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Before You Begin Installation
Installing our vinyl decals can be challenging, which is why we highly recommend that you read this installation support guide and watch our installation video's prior to installing your new decals. If you have someone that can assist you, an extra set of hands can be very helpful for large decal installations.
Vinyl Decal Construction
Our decals are constructed in three layers: (1) the release liner, (2) the vinyl material, and (3) the premask.
The release liner is a white (or blue if you ordered white vinyl) silicone-coated paper that protects the adhesive side of the vinyl material during production, shipping, and installation. This liner will be removed, either in whole or in part, during the installation and discarded.
The vinyl material is sandwiched between the release liner and premask and has a specially formulated clear, solvent-based adhesive coated on the back of the material – in other words, your actual decal.
The premask is a clear vinyl material with a medium-tack adhesive coating designed to adhere to the vinyl material and keep the design together in one piece during installation. Once the decal is installed (and you have allowed enough dry time if you used the wet method) you will remove and discard the premask.
It is important that you understand the environmental factors that can effect the decals during installation. This includes the installation location, air temperature, substrate temperature, humidity level, wind, and substrate cleanliness.
Although we recommend installing your decals in an enclosed environment, such as a garage, we understand that's not always feasible. If you are performing the installation outside, you want to choose a location that is out of direct sunlight and free from airborne contaminants (ie. under a tree that sheds leaves/cotton, or in the middle of a dirt field).
The ideal air temperature and substrate temperature is between 50°F and 90°F. Temperatures above 90°F will cause the adhesive to become incredibly tacky and can warp the premask, making installation difficult. Temperatures below 50°F will cause the adhesive to loose its adhesive properties, causing the decal to not adhere to the substrate.
The humidity level, combined with the air temperature, will determine the drying time for wet installation methods only (other installation methods are not effected by humidity). If the humidity is high, dry times will be longer.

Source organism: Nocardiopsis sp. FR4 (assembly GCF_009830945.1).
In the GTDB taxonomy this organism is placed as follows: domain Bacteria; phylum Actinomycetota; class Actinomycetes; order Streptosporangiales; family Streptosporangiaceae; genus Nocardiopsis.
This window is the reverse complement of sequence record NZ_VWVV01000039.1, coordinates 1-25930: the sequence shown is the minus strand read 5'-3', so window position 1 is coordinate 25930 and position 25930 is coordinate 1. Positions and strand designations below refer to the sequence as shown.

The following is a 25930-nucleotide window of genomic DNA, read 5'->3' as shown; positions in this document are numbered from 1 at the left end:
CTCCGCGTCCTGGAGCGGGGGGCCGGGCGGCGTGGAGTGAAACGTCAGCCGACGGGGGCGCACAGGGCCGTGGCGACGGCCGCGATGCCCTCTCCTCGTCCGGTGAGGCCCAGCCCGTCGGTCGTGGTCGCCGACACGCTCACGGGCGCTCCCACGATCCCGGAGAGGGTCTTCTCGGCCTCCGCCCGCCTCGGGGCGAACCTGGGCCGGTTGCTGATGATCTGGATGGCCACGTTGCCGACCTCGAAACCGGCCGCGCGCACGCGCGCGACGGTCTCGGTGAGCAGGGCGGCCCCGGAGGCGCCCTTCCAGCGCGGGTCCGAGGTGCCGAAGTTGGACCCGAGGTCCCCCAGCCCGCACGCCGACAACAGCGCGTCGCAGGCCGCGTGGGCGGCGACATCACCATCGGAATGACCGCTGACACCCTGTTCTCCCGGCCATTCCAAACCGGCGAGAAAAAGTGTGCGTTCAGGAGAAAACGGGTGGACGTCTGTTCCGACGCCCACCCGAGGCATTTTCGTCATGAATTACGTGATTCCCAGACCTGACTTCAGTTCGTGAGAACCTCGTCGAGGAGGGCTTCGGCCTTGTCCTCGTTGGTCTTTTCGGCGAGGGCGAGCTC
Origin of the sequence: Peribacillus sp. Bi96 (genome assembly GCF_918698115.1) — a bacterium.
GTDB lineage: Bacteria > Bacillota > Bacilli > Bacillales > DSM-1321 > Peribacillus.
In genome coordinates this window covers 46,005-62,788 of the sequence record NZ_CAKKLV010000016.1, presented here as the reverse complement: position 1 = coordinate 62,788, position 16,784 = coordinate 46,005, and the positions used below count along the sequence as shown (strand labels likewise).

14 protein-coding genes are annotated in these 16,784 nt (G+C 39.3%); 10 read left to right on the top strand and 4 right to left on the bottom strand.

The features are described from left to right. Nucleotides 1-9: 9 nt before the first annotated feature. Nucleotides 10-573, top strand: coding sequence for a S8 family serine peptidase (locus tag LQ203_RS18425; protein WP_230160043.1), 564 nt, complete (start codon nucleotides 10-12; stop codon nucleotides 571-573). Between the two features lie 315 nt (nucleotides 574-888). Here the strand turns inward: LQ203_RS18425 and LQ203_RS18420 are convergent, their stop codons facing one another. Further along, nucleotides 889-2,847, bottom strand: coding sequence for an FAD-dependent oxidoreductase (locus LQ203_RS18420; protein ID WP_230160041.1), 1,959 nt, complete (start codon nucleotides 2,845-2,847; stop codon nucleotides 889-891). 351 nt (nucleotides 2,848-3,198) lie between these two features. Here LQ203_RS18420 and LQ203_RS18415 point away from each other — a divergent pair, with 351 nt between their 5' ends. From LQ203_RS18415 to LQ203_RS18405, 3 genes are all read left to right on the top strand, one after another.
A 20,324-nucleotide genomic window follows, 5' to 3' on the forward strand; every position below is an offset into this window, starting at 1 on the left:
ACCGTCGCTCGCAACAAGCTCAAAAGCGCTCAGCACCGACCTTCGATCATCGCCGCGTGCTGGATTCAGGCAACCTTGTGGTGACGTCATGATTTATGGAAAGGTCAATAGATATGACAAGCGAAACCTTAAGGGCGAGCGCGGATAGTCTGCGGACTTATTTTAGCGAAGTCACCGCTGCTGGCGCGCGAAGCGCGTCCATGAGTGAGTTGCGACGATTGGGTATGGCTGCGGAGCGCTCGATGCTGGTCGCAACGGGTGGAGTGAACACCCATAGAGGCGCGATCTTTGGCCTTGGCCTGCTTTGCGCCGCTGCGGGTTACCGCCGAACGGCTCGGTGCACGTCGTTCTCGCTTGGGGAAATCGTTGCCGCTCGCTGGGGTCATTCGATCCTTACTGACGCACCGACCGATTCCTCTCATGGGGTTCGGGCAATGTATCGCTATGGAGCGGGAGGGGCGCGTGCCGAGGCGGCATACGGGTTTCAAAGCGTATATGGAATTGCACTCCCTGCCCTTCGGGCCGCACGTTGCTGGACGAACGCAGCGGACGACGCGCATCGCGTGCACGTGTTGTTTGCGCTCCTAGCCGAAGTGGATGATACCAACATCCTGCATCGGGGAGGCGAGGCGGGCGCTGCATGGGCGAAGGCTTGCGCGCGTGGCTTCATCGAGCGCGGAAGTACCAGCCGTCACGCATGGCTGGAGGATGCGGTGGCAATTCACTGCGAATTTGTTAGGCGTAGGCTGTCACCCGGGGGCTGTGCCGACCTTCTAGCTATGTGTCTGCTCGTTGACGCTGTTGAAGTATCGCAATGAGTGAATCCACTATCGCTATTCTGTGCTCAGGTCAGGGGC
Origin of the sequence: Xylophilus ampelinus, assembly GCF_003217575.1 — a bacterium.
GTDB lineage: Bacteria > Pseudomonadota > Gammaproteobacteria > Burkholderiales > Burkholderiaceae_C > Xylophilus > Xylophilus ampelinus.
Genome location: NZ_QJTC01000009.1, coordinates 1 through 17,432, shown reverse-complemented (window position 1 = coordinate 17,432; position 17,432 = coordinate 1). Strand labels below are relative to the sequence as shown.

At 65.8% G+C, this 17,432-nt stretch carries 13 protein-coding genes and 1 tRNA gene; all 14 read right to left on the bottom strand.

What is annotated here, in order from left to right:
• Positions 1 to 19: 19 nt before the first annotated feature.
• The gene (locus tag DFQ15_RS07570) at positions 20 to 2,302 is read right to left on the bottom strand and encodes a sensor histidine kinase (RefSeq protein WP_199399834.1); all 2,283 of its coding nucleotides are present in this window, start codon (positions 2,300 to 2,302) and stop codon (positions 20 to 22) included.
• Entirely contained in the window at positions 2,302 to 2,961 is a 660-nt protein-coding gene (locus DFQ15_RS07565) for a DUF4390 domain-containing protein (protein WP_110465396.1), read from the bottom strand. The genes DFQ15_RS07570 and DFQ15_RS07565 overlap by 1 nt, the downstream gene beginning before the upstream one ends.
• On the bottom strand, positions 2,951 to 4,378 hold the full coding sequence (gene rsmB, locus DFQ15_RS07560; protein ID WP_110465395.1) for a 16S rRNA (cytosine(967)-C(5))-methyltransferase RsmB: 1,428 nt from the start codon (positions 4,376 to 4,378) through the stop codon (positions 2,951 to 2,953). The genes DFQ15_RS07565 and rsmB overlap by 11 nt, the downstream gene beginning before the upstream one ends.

We do not recommend installing your decals while it is windy. You will not only be exposing the adhesive side of the vinyl to the open air, but you will also be holding part of the decal with one hand and performing the installation with the other (unless you find someone to assist you).
The number one cause of decal failure is due to the substrate not being properly cleaned. Make sure you thoroughly clean the substrate with a non-residue, oil-free clear cleaner. We use ammonia-free glass cleaner to start. If there are stubborn spots, we will use a small amount of denatured alcohol (rubbing alcohol works too). Simply running your vehicle through a carwash is not sufficient. You will want to clean the substrate and the surrounding area by hand.
There are many ways to install vinyl decals, however we have three methods that we have tested and routinely use: the Wet Installation, Dry/Hinge Installation, and Free-Hand Installation. Determining which method to use will depend on your confidence/experience level, environmental conditions, and the substrate the decal will be installed on.
The wet installation typically takes the longest amount of time to complete, but provides you with the ability to reposition and reapply (to an extent) the decal during installation – making it perfect for beginners installing medium to large decals. We recommend using this method in temperatures between 70°F and warmer. The temperature, humidity, and amount of fluid that you use will determine the amount of dry time that is required.
The dry/hinge installation is the fastest method to install medium to large decals, but unlike the wet method, you only have one attempt to get it right. We recommend using this method in temperatures between 50°F and 90°F.
The free-hand installation is best suited for small decals (under 12") and involves peeling the release liner, and "eye-balling" the decal onto the substrate.